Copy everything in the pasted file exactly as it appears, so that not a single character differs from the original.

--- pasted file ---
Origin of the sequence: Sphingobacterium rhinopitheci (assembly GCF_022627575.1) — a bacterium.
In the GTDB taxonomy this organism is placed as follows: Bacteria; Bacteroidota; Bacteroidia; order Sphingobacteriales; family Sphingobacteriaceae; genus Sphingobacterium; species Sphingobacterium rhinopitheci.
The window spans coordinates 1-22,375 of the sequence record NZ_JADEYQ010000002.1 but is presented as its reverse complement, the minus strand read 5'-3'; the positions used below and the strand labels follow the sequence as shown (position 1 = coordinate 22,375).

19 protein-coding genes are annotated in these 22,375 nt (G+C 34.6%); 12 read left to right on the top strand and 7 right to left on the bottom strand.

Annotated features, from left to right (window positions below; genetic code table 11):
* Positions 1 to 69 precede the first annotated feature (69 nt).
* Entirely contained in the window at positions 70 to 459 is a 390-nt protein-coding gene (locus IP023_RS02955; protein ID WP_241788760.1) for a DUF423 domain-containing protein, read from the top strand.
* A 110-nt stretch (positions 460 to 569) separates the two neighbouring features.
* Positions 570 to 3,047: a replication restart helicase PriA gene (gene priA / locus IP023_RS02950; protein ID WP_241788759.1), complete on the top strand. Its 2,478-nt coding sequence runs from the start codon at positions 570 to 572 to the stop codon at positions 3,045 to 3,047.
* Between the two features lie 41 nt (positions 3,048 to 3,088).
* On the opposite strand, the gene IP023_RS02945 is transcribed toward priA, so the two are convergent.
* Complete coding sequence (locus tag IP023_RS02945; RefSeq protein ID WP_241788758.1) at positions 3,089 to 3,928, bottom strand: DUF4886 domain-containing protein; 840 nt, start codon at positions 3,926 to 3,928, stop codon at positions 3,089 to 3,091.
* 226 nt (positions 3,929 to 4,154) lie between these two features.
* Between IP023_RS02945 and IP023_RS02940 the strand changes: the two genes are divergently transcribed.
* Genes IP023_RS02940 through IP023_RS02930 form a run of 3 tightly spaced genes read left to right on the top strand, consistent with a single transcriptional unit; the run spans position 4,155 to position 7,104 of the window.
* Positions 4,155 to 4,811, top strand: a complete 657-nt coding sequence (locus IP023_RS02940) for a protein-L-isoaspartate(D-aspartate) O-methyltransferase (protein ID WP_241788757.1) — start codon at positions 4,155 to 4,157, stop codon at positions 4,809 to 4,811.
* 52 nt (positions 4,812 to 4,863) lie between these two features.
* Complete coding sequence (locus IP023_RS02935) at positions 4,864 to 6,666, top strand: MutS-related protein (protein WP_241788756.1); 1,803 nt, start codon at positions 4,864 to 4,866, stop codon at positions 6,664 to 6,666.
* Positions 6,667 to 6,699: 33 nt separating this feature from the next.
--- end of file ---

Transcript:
Origin of the sequence: Sphingobacterium rhinopitheci (assembly GCF_022627575.1) — a bacterium.
In the GTDB taxonomy this organism is placed as follows: Bacteria; Bacteroidota; Bacteroidia; order Sphingobacteriales; family Sphingobacteriaceae; genus Sphingobacterium; species Sphingobacterium rhinopitheci.
The window spans coordinates 1-22,375 of the sequence record NZ_JADEYQ010000002.1 but is presented as its reverse complement, the minus strand read 5'-3'; the positions used below and the strand labels follow the sequence as shown (position 1 = coordinate 22,375).

19 protein-coding genes are annotated in these 22,375 nt (G+C 34.6%); 12 read left to right on the top strand and 7 right to left on the bottom strand.

Annotated features, from left to right (window positions below; genetic code table 11):
* Positions 1 to 69 precede the first annotated feature (69 nt).
* Entirely contained in the window at positions 70 to 459 is a 390-nt protein-coding gene (locus IP023_RS02955; protein ID WP_241788760.1) for a DUF423 domain-containing protein, read from the top strand.
* A 110-nt stretch (positions 460 to 569) separates the two neighbouring features.
* Positions 570 to 3,047: a replication restart helicase PriA gene (gene priA / locus IP023_RS02950; protein ID WP_241788759.1), complete on the top strand. Its 2,478-nt coding sequence runs from the start codon at positions 570 to 572 to the stop codon at positions 3,045 to 3,047.
* Between the two features lie 41 nt (positions 3,048 to 3,088).
* On the opposite strand, the gene IP023_RS02945 is transcribed toward priA, so the two are convergent.
* Complete coding sequence (locus tag IP023_RS02945; RefSeq protein ID WP_241788758.1) at positions 3,089 to 3,928, bottom strand: DUF4886 domain-containing protein; 840 nt, start codon at positions 3,926 to 3,928, stop codon at positions 3,089 to 3,091.
* 226 nt (positions 3,929 to 4,154) lie between these two features.
* Between IP023_RS02945 and IP023_RS02940 the strand changes: the two genes are divergently transcribed.
* Genes IP023_RS02940 through IP023_RS02930 form a run of 3 tightly spaced genes read left to right on the top strand, consistent with a single transcriptional unit; the run spans position 4,155 to position 7,104 of the window.
* Positions 4,155 to 4,811, top strand: a complete 657-nt coding sequence (locus IP023_RS02940) for a protein-L-isoaspartate(D-aspartate) O-methyltransferase (protein ID WP_241788757.1) — start codon at positions 4,155 to 4,157, stop codon at positions 4,809 to 4,811.
* 52 nt (positions 4,812 to 4,863) lie between these two features.
* Complete coding sequence (locus IP023_RS02935) at positions 4,864 to 6,666, top strand: MutS-related protein (protein WP_241788756.1); 1,803 nt, start codon at positions 4,864 to 4,866, stop codon at positions 6,664 to 6,666.
* Positions 6,667 to 6,699: 33 nt separating this feature from the next.